Meg Waldron is a sport psychology consultant and running coach. She owns her own practice, Meg Waldron Mental Performance, where she supports athletes and individuals from youth to post-collegiate to achieve success through effective mental skills training.
“I was born at the right time, in the right place, with the right people,” Meg shares while discussing growing up during the 1970s running boom. The global volcano began to erupt in America with the introduction of marathons and running clubs across the country. In her hometown of Bernardsville, New Jersey, Meg’s community was following this trend with a recreational Run for Fun club, and a multi-generational running club, which introduced Meg to running.
Meg continued running twice a day in high school leading her to be one of the top high school distance runners in the country. A decade after the passing of Title IX, high school had become a recruiting hub for college athletics. As a result, Meg was part of the top recruiting class of women distance runners in 1983 and attended the University of Virginia on a full scholarship. Meg was excited to perform in the sport she loved, but her dreams of running at the collegiate level came with many obstacles. A number of the girls on the team developed eating disorders, and they faced inappropriate conduct by coaches. In her final year at UVA, Meg quit the team. “My last year of college, when I wasn’t on the team, was my best year of college,” Meg shares, “I found my voice in the world and my creativity, which started me on the path of providing the support for others that weren’t there when I was an athlete.”
Meg eventually found her way to teaching at The Philadelphia School, where she also coached track and field. During that time, Meg also founded You Go Girls, a youth empowerment running club, which she still directs today. Meg also played a key role in developing the school’s track team and bringing mindfulness into the classroom and earned both a PA governor’s citation and a WHYY American Graduate Champion Award for her work in youth sports. “I really loved teaching and working with young people, but I eventually wanted a profession that included a good dose of self-care,” Meg explains. In 2012 Meg returned to school to obtain her Master’s in Sports Psychology at Temple University. After graduating in 2015, Meg started Meg Waldron Mental Performance to help athletes break through mental barriers and reach their goals in sports and performance. When asked about her career, Meg shared, “Everything that I’ve become in my work life today grew from the seeds of my previous life experiences. A life well-lived can be a quilt of careers patched together evolving and preparing you for the next.”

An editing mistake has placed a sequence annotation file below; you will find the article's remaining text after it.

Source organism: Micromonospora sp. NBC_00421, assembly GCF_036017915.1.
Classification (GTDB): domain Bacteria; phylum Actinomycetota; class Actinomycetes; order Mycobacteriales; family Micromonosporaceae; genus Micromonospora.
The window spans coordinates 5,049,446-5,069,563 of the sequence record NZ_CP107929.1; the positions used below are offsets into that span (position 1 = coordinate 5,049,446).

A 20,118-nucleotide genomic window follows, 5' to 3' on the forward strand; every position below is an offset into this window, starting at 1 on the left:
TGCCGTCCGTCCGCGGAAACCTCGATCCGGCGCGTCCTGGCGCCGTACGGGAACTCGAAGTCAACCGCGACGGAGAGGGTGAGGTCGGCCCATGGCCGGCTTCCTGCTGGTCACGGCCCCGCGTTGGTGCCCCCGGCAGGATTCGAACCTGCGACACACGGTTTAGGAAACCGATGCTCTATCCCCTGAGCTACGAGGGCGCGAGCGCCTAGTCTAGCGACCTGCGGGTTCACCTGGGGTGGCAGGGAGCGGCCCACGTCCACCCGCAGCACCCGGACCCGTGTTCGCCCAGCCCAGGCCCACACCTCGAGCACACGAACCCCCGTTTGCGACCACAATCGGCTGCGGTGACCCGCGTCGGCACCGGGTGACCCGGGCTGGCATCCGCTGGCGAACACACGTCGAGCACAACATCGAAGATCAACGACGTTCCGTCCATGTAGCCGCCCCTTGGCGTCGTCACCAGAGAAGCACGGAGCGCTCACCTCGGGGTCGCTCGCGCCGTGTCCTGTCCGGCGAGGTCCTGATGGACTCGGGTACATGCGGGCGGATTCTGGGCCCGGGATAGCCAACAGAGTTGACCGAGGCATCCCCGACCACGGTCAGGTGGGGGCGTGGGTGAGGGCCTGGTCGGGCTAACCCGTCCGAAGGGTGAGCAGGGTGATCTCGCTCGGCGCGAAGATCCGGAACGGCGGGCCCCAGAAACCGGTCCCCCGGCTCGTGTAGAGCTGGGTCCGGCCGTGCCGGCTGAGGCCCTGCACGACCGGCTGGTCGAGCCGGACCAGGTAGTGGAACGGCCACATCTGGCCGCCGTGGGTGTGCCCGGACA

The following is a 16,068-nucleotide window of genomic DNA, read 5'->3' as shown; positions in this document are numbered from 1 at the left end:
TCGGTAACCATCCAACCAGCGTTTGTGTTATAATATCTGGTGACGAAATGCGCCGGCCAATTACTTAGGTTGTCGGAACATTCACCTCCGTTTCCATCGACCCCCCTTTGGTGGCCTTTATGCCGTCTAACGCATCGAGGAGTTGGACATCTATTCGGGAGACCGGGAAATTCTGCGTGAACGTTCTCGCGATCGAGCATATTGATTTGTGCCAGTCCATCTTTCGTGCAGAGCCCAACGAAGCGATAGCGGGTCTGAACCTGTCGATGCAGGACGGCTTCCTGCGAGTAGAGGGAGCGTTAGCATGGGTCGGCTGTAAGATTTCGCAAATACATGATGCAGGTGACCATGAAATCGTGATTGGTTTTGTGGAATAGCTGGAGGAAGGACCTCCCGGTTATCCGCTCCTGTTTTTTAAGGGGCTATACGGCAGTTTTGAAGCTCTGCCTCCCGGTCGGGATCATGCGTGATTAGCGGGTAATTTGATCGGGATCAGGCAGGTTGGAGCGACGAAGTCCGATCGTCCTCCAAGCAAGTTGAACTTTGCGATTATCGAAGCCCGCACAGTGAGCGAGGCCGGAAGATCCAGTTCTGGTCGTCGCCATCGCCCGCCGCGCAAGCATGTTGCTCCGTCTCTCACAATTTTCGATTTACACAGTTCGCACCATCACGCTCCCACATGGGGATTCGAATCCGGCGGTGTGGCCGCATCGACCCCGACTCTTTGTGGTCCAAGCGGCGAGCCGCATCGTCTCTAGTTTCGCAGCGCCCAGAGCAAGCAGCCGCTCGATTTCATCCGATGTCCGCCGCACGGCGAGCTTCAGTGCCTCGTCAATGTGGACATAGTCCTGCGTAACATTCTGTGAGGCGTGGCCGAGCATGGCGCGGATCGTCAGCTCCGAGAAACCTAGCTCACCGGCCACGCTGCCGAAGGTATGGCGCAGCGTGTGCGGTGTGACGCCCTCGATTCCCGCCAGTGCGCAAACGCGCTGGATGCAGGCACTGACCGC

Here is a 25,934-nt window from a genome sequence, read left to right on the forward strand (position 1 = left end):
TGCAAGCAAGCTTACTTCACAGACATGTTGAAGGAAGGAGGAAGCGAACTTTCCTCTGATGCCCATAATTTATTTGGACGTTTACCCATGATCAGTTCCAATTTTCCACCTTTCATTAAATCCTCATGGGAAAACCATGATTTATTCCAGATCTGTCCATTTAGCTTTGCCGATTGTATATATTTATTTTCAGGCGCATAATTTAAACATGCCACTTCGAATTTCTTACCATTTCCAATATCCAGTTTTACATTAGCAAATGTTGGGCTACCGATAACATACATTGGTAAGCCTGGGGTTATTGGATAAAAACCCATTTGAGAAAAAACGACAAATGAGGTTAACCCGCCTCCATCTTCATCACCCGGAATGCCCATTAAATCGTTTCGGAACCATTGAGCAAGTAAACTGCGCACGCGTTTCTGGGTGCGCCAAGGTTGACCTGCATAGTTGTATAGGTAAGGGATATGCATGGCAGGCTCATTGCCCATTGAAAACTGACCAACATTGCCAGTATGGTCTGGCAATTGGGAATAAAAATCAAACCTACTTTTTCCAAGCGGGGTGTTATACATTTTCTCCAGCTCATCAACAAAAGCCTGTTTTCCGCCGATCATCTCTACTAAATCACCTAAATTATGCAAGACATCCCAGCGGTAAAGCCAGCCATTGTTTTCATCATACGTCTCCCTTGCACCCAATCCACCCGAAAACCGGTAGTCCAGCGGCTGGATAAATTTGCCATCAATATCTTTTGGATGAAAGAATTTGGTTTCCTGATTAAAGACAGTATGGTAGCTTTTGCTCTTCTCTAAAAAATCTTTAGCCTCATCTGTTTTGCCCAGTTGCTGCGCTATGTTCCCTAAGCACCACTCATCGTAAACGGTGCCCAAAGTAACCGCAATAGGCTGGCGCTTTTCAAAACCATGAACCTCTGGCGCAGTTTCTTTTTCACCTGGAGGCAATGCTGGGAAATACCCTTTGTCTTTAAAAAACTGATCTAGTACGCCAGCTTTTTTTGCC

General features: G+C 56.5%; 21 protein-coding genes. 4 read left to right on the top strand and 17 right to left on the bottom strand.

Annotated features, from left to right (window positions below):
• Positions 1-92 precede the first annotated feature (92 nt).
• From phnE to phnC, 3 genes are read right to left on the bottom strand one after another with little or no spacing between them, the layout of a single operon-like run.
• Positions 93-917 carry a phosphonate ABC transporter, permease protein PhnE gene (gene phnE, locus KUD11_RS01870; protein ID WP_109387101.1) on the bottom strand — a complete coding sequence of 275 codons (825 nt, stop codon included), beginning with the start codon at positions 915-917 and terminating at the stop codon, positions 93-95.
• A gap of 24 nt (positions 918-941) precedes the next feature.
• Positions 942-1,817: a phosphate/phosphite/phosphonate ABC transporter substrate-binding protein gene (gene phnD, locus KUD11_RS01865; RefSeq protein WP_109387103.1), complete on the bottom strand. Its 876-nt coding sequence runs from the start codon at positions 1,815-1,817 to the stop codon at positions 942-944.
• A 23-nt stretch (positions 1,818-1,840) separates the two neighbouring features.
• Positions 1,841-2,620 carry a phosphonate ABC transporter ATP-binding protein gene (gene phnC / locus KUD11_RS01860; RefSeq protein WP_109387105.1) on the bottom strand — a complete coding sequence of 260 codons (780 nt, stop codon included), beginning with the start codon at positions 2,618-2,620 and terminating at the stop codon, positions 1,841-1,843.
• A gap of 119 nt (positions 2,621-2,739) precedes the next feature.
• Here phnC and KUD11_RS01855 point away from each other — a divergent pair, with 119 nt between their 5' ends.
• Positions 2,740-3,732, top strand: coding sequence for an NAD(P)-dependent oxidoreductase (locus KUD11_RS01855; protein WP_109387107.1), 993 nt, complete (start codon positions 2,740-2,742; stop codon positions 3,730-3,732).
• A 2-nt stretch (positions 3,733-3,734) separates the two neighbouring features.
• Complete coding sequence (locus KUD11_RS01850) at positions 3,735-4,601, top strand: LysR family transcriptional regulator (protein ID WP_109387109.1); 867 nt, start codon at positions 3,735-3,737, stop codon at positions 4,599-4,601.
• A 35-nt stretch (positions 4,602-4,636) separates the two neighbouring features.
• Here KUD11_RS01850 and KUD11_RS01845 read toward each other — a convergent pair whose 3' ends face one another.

Along with working with individuals, Meg partners with school coaches to troubleshoot gaps in mental skills for teams and build custom workshops and webinars. She also has a podcast as part of her practice and is currently working on a documentary to share her journey in sports and mental performance through the female lens.
To learn more about Meg Waldron and her work, visit megwaldron.com